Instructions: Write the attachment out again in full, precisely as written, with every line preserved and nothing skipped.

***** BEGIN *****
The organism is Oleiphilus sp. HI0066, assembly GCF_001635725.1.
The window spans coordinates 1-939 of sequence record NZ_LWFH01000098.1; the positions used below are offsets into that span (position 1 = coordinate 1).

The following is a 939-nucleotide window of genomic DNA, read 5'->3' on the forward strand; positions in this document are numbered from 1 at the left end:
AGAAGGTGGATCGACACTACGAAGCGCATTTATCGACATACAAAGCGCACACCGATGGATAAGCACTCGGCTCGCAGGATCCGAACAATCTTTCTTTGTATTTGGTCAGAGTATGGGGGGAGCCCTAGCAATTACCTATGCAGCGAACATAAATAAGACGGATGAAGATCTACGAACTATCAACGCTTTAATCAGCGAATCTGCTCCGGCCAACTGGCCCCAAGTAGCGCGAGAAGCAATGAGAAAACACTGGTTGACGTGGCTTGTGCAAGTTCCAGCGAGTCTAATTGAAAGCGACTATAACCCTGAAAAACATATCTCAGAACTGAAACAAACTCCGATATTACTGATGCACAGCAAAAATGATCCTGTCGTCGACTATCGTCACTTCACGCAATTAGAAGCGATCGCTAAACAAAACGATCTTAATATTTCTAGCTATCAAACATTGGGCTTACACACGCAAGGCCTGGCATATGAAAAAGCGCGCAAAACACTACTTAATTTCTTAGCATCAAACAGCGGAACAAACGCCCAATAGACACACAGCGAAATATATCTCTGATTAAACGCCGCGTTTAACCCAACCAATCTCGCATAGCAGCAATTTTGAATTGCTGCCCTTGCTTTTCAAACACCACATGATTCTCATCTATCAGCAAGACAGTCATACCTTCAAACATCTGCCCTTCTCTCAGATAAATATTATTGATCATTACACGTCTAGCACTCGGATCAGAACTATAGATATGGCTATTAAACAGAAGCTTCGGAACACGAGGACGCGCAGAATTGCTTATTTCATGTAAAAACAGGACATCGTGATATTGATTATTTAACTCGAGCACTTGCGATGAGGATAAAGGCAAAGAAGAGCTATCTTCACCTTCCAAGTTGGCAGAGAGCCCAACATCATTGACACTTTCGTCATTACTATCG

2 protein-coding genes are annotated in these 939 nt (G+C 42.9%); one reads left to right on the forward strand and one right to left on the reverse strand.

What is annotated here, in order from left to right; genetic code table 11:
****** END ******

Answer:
The organism is Oleiphilus sp. HI0066, assembly GCF_001635725.1.
The window spans coordinates 1-939 of sequence record NZ_LWFH01000098.1; the positions used below are offsets into that span (position 1 = coordinate 1).

The following is a 939-nucleotide window of genomic DNA, read 5'->3' on the forward strand; positions in this document are numbered from 1 at the left end:
AGAAGGTGGATCGACACTACGAAGCGCATTTATCGACATACAAAGCGCACACCGATGGATAAGCACTCGGCTCGCAGGATCCGAACAATCTTTCTTTGTATTTGGTCAGAGTATGGGGGGAGCCCTAGCAATTACCTATGCAGCGAACATAAATAAGACGGATGAAGATCTACGAACTATCAACGCTTTAATCAGCGAATCTGCTCCGGCCAACTGGCCCCAAGTAGCGCGAGAAGCAATGAGAAAACACTGGTTGACGTGGCTTGTGCAAGTTCCAGCGAGTCTAATTGAAAGCGACTATAACCCTGAAAAACATATCTCAGAACTGAAACAAACTCCGATATTACTGATGCACAGCAAAAATGATCCTGTCGTCGACTATCGTCACTTCACGCAATTAGAAGCGATCGCTAAACAAAACGATCTTAATATTTCTAGCTATCAAACATTGGGCTTACACACGCAAGGCCTGGCATATGAAAAAGCGCGCAAAACACTACTTAATTTCTTAGCATCAAACAGCGGAACAAACGCCCAATAGACACACAGCGAAATATATCTCTGATTAAACGCCGCGTTTAACCCAACCAATCTCGCATAGCAGCAATTTTGAATTGCTGCCCTTGCTTTTCAAACACCACATGATTCTCATCTATCAGCAAGACAGTCATACCTTCAAACATCTGCCCTTCTCTCAGATAAATATTATTGATCATTACACGTCTAGCACTCGGATCAGAACTATAGATATGGCTATTAAACAGAAGCTTCGGAACACGAGGACGCGCAGAATTGCTTATTTCATGTAAAAACAGGACATCGTGATATTGATTATTTAACTCGAGCACTTGCGATGAGGATAAAGGCAAAGAAGAGCTATCTTCACCTTCCAAGTTGGCAGAGAGCCCAACATCATTGACACTTTCGTCATTACTATCG

2 protein-coding genes are annotated in these 939 nt (G+C 42.9%); one reads left to right on the forward strand and one right to left on the reverse strand.

What is annotated here, in order from left to right; genetic code table 11: